More senseless violence has hit Jerusalem in recent months, with the brutal murder of four worshippers at a synagogue in the Har Nof neighborhood late last year and multiple stabbings and car attacks. Some folks, while on the one hand wanting to ensure the world learns of these heinous acts, will, on the other hand, continue to ask why the media is so obsessed with Israel.
I was reminded of this question not too long ago via a short CNN video clip with journalist Matti Friedman in which he discusses an article he wrote for Tablet last summer that’s taken on a new life online. To make his case that the media is unfairly biased against Israel, Friedman cites the 2013 death toll in Jerusalem compared to Portland (more deaths in Portland), and the century-long Arab-Israeli conflict toll compared to the ongoing carnage in Syria (more lives lost in Syria). He adds that, in the overall reporting on the Israeli-Palestinian saga, Israel is unfairly portrayed as the aggressor while the Palestinians are cast as victims rather than as agents of their own fate.
The question of presumed agency is a key one in the conflict: how the conflict actors themselves see it, and how others can serve to reinforce these roles. It’s a fair point.
However, to truly understand why individuals, media markets, foreign policy actors and international organizations devote so much time and energy to the Israeli-Palestinian nexus, we’d need some in-depth research to really understand their motivations. For now, here are several plausible reasons that seek to raise the discussion beyond the reductionist assumption that there is a “media bias against Israel” and the related, if unspoken, accusation that the world simply hates the Jewish state.
Perhaps most importantly, American taxpayers provide a significant annual sum of money to Israel, via the $3 billion in annual U.S. aid granted to Israel. It’s natural that the government and the voters in that country at least would disproportionately concern themselves with the region.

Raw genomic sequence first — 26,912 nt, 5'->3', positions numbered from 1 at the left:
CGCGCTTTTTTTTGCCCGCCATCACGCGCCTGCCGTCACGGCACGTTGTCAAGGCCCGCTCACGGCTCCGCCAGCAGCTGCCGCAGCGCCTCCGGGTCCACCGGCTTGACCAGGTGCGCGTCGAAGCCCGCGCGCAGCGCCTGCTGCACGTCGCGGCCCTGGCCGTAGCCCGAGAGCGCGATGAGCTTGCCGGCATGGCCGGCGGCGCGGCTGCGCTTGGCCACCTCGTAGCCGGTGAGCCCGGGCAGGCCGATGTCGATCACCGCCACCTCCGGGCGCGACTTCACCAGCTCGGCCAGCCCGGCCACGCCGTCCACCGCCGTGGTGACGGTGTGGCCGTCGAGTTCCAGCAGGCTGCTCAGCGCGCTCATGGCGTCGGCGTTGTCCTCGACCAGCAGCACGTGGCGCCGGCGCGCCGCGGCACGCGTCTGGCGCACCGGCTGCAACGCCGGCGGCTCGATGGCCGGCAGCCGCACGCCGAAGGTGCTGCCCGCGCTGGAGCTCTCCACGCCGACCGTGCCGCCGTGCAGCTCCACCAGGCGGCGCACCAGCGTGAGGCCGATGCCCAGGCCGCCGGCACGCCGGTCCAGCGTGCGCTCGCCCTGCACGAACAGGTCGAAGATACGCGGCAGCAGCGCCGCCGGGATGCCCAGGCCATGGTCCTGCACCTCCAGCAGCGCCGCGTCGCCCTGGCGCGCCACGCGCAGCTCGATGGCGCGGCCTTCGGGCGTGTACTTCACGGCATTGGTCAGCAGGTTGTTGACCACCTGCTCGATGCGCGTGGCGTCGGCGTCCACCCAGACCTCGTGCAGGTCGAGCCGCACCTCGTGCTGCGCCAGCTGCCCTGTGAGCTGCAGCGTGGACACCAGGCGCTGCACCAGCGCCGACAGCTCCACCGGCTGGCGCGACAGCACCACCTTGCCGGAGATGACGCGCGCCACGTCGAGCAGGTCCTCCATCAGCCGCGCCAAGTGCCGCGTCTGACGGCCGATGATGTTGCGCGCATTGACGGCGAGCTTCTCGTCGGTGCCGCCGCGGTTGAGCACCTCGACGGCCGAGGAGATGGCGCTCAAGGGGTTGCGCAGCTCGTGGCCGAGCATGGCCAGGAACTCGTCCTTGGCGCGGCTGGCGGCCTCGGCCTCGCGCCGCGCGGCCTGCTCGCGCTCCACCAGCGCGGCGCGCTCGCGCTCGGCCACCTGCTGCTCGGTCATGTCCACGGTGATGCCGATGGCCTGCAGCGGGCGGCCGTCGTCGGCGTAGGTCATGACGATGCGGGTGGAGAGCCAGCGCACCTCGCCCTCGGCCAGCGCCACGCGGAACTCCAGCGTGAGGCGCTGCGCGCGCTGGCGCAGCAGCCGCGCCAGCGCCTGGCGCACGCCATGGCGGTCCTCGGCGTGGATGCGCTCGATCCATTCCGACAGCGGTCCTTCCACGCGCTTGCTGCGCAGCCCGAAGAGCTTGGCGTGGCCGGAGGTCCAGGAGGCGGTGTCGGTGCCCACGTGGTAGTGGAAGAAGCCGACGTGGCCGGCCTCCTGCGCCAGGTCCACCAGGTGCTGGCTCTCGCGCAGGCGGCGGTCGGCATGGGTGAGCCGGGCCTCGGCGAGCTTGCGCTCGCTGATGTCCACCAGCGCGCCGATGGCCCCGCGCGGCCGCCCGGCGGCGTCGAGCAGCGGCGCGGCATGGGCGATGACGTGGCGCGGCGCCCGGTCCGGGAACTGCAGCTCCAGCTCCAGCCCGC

Second, the Israel-Palestine core is the heartland of the three main monotheistic religions. The role of religious symbolism in Western art, literature, film and culture in general is significant. The region, in short, has long captured the imagination of many.
Third, Israel – unlike Syria – is a democracy. Citizens of democracies tend to hold other democracies to democratic standards. That means that violence committed in the name of democratic values – for better or worse – sometimes gets more airtime.
Fourth, as others have written before, Israel is seen by many as a colonial transplant. There are very good arguments against a simplistic understanding of Israel as a colonial project. (There is no core state to which settlers send extracted resources, for example.) But there is no getting around the fact that Israel’s birth was precipitated in part by Europe’s carving up of the region into mandate territories after the First World War. The shred of the colonial shadow succeeds in galvanizing a certain political consciousness that other conflicts, especially civil ones within non-democracies, simply don’t, unfortunately perhaps.
Fifth, once Israel came into existence, it was seen by many as a plucky state surviving against all odds. It’s a narrative that Israel and the engines of Diaspora Jewry have themselves succeeded in promoting. That the world continues its fascination with Arab-Israeli geopolitics, played out now partly through the Palestinians, is, therefore, not surprising.
Sixth, Jews tend to punch above their collective weight in many aspects of popular culture: entertainment, the arts, literature and so on. That the Jewish state and its goings-on figure so prominently in the media can be seen as a benign extension of this. Add to this the fact that some of the players in the contemporary Israeli-Palestinian saga also hold American citizenship (three of the victims of the Har Nof synagogue attack held dual Israeli-U.S. citizenship, while the fourth was British Israeli) and the effect is magnified.
Finally, as for Friedman’s comparison between the disproportionate attention given to death and destruction in Israel compared to, say, in Portland, one could say that political violence naturally garners more international concern – again, sadly for those who are ignored – than death caused by typical urban ills such as poverty, petty crime, drugs or traffic accidents.
In sum, I’ve suggested seven plausible reasons why the world might be “obsessed” with Israel, none of them having to do with base hatred of the country or of Jews. Of course, there’s nothing saying that any of these possible reasons obviate the need to look antisemitism in the eye wherever it genuinely appears, or to spend more time analyzing the Palestinian part of the equation. But let’s at least consider the array of possibilities out there before we assume that the world is against us.
Mira Sucharov is an associate professor of political science at Carleton University. She blogs at Haaretz and the Jewish Daily Forward. A version of this article was originally published on haartez.com.